State Auditors Find Lack of Oversight for Charter Management Organizations
Taxpayer dollars being wasted; State must act to save millions
May 4, 2017
A State of Connecticut internal audit of the State Department of Education (SDOE) released today, found that there are no safeguards in place to ensure that charter school management organizations are using state dollars properly.
The auditors' report examined the financial records of the SDOE and called for 40 recommendations, including the need to develop new policies to detect whether charter management organizations are using state funds inappropriately, extravagantly, or if they are charging excessive fees.
"Based on the evidence uncovered by state auditors and other researchers, legislators need to take action to put an end to excessive profiteering by prohibiting management fees and demanding that any Connecticut taxpayer dollars given to charter schools stay in the schools and not end up in the hands of millionaires and corporate reformers," said CEA President Sheila Cohen.
Cohen added, "These CMOs are operating with little or no oversight or transparency as to how state dollars are being used. It is unconscionable that CMOs are using money earmarked for students to line their own pockets." (See chart: CMO executive salary increases)
The auditors' report confirms findings of an earlier, independent report, Corporate-Style Charter Schools in Connecticut, prepared by Rodriguez Data Solutions LLC, that uncovered disturbing examples of financial malfeasance at charter schools operated by two CMOs. The report found a lack of sufficient oversight and transparency and a failure to disclose adequate information about financial operations. Orlando Rodriguez, an independent research analyst and author of the report, said, "The data suggests they are making quite a bit of profit even though they are technically considered non-profit."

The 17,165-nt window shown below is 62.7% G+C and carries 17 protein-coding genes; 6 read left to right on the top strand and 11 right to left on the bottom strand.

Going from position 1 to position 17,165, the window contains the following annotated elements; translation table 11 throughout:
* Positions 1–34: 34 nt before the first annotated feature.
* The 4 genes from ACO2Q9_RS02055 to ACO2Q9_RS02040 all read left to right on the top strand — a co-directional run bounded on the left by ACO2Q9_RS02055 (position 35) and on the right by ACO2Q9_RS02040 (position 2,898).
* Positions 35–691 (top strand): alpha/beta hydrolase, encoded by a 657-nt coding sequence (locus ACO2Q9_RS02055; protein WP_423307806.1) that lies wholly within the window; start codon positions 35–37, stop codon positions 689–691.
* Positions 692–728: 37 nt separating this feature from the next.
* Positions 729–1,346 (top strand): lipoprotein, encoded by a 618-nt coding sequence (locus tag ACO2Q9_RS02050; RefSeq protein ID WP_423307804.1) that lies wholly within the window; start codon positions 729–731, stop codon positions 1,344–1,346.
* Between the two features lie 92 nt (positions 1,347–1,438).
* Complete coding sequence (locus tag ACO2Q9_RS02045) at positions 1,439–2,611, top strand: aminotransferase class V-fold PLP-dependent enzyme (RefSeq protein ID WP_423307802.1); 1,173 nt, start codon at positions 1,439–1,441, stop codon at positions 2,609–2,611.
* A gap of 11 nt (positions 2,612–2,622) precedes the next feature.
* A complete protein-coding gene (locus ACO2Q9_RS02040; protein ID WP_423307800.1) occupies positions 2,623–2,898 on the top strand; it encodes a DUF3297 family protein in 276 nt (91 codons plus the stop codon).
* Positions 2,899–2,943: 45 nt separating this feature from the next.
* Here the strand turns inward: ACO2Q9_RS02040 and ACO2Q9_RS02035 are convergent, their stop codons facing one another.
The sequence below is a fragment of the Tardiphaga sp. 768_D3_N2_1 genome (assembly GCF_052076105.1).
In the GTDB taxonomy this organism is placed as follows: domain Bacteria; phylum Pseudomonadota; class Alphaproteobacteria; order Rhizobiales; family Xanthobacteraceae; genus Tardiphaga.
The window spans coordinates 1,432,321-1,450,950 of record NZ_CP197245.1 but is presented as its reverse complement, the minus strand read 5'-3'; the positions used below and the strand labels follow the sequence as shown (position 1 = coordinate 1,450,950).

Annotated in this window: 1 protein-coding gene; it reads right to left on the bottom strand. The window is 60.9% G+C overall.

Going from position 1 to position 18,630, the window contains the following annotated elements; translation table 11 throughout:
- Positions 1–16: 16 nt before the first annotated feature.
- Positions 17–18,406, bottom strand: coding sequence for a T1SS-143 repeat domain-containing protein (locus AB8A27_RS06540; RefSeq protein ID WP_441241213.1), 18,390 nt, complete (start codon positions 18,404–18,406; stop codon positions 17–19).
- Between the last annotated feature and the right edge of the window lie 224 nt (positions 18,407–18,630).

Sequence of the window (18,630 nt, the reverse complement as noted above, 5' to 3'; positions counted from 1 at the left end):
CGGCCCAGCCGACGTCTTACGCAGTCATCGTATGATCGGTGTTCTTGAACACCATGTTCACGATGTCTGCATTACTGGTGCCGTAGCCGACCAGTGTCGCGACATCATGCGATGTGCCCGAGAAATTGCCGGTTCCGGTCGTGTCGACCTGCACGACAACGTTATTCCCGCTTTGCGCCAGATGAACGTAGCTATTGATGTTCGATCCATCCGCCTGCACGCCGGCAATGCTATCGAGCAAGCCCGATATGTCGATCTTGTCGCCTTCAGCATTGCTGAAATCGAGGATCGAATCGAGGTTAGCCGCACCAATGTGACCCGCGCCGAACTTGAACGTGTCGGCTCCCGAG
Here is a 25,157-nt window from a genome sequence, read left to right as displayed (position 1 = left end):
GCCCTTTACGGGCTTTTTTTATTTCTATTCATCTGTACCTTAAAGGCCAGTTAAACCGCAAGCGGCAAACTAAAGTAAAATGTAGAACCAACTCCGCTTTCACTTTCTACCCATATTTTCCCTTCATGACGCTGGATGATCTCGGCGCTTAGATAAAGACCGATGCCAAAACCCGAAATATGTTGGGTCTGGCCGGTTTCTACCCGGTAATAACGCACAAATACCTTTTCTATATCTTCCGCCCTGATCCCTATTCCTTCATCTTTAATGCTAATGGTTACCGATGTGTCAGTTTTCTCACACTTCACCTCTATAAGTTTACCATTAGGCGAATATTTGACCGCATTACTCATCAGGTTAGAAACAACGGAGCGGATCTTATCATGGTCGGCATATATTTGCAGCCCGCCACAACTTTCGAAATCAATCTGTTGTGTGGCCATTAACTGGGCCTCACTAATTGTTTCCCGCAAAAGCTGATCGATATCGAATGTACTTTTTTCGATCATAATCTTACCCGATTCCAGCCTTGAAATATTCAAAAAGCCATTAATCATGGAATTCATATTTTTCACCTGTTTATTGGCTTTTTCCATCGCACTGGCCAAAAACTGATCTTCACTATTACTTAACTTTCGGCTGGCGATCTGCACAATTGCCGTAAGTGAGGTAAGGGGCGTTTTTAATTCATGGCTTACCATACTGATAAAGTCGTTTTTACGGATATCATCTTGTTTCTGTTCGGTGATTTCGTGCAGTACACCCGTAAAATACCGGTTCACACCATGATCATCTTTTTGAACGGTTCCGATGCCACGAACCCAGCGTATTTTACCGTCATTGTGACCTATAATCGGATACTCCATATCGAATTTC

"We are in the midst of trying to balance a huge state budget deficit, and officials must stop wasting money and stop giving taxpayer dollars to millionaires operating charter schools in Connecticut," said CEA Executive Director Mark Waxenberg. "The auditors' report should be a wake-up call for legislators to take action. As the state's fiscal crisis continues to worsen we must examine every avenue to save taxpayer dollars, and that includes cutting CMO fees."
CEA is urging legislators to adopt the auditors' recommendations and is specifically calling for
- The prohibition of management fees in all Connecticut charter schools
- More accountability and transparency of all charter schools
- An investigative audit of all CMOs
- Total disclosure of CMO finances
- Public disclosure of all CMO information through the state's Freedom of Information Act
- A moratorium on future charter school expansion
"Every dollar for public education is precious, and we need legislation to ensure that every dollar spent by charter management organizations is spent on supporting students in the classroom. More oversight and real transparency will force these schools to be accountable for not only their financial decisions but also their policy decisions that result in excessive expulsion rates and practices that push lower-performing students out of their schools," concluded Waxenberg.
The Connecticut Education Association represents 43,000 teachers in Connecticut.